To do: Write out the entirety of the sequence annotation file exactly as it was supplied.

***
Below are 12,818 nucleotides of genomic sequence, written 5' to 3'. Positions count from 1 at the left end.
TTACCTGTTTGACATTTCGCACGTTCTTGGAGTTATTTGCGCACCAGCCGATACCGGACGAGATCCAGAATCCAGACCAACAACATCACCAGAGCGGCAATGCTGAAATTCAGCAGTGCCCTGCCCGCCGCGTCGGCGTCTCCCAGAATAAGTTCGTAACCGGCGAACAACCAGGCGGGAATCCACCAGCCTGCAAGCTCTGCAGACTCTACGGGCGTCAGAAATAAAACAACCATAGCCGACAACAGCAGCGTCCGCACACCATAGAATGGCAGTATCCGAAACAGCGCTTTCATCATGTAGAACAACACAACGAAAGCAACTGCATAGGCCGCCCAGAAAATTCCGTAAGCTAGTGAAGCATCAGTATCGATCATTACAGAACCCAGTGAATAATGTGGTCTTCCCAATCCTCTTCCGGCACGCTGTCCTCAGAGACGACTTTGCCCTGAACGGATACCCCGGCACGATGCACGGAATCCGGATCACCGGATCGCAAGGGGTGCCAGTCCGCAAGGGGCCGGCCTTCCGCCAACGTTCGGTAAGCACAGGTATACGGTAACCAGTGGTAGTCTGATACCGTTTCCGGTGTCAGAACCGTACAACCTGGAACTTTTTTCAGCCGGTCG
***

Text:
Below are 12,818 nucleotides of genomic sequence, written 5' to 3'. Positions count from 1 at the left end.
TTACCTGTTTGACATTTCGCACGTTCTTGGAGTTATTTGCGCACCAGCCGATACCGGACGAGATCCAGAATCCAGACCAACAACATCACCAGAGCGGCAATGCTGAAATTCAGCAGTGCCCTGCCCGCCGCGTCGGCGTCTCCCAGAATAAGTTCGTAACCGGCGAACAACCAGGCGGGAATCCACCAGCCTGCAAGCTCTGCAGACTCTACGGGCGTCAGAAATAAAACAACCATAGCCGACAACAGCAGCGTCCGCACACCATAGAATGGCAGTATCCGAAACAGCGCTTTCATCATGTAGAACAACACAACGAAAGCAACTGCATAGGCCGCCCAGAAAATTCCGTAAGCTAGTGAAGCATCAGTATCGATCATTACAGAACCCAGTGAATAATGTGGTCTTCCCAATCCTCTTCCGGCACGCTGTCCTCAGAGACGACTTTGCCCTGAACGGATACCCCGGCACGATGCACGGAATCCGGATCACCGGATCGCAAGGGGTGCCAGTCCGCAAGGGGCCGGCCTTCCGCCAACGTTCGGTAAGCACAGGTATACGGTAACCAGTGGTAGTCTGATACCGTTTCCGGTGTCAGAACCGTACAACCTGGAACTTTTTTCAGCCGGTCG